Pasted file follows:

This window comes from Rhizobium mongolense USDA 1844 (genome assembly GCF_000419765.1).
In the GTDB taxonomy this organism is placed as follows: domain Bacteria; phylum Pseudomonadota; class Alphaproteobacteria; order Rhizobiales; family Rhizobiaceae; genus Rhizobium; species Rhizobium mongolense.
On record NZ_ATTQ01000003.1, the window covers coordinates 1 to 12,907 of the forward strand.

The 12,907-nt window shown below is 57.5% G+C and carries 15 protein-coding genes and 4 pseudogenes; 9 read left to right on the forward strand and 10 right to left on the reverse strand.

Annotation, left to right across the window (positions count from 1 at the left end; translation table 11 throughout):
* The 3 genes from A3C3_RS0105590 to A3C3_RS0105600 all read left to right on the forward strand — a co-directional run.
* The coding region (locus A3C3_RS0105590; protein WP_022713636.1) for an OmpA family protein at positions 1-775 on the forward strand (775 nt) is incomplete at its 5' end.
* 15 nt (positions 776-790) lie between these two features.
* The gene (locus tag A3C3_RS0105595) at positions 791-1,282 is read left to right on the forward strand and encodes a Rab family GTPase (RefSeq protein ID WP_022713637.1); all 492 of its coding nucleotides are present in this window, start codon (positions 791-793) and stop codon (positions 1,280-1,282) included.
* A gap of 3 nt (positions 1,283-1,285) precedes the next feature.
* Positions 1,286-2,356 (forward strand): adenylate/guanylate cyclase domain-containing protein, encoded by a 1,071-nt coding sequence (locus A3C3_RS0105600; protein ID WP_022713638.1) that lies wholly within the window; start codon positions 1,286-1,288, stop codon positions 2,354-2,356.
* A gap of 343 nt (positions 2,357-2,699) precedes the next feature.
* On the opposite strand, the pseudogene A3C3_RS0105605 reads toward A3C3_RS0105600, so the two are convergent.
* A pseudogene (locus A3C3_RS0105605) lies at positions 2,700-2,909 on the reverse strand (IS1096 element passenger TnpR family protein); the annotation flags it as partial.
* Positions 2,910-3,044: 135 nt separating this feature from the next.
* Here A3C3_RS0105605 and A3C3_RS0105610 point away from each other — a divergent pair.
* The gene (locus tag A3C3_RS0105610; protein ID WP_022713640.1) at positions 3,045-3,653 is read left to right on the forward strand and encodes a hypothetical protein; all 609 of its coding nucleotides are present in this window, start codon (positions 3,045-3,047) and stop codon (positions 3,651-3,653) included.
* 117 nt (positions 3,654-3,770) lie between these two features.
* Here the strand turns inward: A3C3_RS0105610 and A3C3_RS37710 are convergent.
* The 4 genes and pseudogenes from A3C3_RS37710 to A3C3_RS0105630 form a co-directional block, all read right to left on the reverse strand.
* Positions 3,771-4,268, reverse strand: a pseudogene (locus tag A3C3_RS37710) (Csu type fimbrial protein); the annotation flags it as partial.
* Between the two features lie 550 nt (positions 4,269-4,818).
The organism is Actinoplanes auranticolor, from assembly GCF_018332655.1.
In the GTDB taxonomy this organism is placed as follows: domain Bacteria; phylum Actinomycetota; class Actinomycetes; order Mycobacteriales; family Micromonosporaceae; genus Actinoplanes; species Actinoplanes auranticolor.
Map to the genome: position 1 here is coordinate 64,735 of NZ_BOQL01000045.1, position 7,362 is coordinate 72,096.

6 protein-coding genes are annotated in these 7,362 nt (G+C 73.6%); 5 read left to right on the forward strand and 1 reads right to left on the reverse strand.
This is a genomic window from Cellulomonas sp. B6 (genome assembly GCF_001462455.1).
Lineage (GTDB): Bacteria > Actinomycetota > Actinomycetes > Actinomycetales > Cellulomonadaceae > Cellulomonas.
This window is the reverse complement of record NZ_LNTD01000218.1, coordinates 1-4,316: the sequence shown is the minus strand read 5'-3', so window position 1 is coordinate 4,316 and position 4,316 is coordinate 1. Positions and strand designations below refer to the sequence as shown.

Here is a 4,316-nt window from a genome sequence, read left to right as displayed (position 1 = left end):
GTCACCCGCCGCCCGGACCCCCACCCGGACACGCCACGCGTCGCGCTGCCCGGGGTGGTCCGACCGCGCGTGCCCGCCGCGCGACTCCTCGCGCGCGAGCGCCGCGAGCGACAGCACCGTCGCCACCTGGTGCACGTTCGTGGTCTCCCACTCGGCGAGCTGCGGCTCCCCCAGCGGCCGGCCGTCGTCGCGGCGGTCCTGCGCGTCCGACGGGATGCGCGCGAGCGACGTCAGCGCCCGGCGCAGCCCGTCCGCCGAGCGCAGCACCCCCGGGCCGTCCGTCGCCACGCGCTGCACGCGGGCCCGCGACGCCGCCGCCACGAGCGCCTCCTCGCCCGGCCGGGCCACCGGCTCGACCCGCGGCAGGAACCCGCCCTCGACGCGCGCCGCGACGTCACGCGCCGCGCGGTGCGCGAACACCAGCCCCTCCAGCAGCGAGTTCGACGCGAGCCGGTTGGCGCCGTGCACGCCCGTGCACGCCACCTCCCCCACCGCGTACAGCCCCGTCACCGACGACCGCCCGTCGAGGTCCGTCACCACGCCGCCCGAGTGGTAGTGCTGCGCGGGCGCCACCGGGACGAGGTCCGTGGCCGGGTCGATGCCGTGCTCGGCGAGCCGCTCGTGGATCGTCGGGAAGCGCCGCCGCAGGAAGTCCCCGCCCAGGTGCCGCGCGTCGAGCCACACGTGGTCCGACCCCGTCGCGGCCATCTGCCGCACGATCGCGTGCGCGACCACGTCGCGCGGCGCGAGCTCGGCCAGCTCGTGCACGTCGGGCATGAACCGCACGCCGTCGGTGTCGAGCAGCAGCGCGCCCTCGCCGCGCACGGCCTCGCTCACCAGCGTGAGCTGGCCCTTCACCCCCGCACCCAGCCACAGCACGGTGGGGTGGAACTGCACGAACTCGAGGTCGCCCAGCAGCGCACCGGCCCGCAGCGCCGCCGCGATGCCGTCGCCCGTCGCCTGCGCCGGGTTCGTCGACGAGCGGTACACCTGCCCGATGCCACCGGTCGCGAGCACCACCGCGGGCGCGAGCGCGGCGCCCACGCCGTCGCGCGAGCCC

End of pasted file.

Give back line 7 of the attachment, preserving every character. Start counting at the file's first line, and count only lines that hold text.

* The coding region (locus A3C3_RS0105590; protein WP_022713636.1) for an OmpA family protein at positions 1-775 on the forward strand (775 nt) is incomplete at its 5' end.